We then move onto the main stage, to catch 67-year-old diva Grace Jones. The former bond girl is warming up the crowd in the early evening sunshine, but it’s not the music that’s getting the crowd going, instead most people are fixated on Jones’ wardrobe changes as her outfits become more and more outlandish. At one point Jones breaks into her Jamaican accent asking the crowd, “Who’s smoking the reefa?” She doesn’t pull a huge crowd but those who are there are enjoying the stage theatrics and the ridiculously over-the-top costumes, which sees the 67-year-old donning everything from an ornate golden face mask to white body paint in the style of a skeleton.

With just over four hours to go we begin to the pick up the pace, and head toward the G-stage, where Dusky are performing to a capacity tent. Sadly, the G-stage is a little disappointing if we’re honest. It’s styled as a elongated igloo, though the sound is muddy and not particularly loud, which is a real shame as we’re quite excited to see Sasha and Joris Voorn go back-to-back later on. Dusky, though, are churning out techno bomb after techno bomb, with their new single ‘Jilted’ getting the biggest reception.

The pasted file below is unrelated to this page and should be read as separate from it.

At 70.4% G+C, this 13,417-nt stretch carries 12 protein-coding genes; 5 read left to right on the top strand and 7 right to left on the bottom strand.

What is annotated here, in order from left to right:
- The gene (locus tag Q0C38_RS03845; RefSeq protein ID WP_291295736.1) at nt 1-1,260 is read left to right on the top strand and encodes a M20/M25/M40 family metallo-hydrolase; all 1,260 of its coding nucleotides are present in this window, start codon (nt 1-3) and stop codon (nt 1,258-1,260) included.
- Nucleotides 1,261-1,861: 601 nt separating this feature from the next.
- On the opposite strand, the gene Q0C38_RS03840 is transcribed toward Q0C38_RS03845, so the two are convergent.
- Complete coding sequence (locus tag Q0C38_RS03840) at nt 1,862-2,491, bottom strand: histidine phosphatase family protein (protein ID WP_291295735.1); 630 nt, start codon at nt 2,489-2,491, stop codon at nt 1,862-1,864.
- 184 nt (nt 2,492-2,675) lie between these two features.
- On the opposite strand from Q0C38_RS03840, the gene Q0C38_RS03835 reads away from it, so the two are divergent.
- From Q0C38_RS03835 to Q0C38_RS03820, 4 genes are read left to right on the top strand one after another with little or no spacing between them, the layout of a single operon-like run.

We decide to move to the Bugged Out tent to see the queen of jackin’ house Heidi, who is taking no prisoners with her set of upfront house and techno. Bugged Out is arguably the best tent of the day; the sound is pulverizing, and the tent is constantly full from start to finish. Our final port of call is the main stage to see Rudimental’s headline set and the D&B collective don’t disappoint, declaring the festival as “The best festival in the world”. The group delivers a rip-roaring show giving the up-for-it crowd a slew of festival moments along the way, including ‘Feel The Love’, before leaving the stage declaring, “This is the best day of our lives.”

Overall, Parklife is a resounding success. We don't see any trouble at all throughout the two days, which is a far cry from last year, when the festival was marred with the death of Robert Hart, who was viciously attacked at the festival trying to protect his girlfriend. Queues for toilets, drinks and other amenities are swift, and on the whole the event staff are friendly and helpful throughout the two-days. Roll on next year!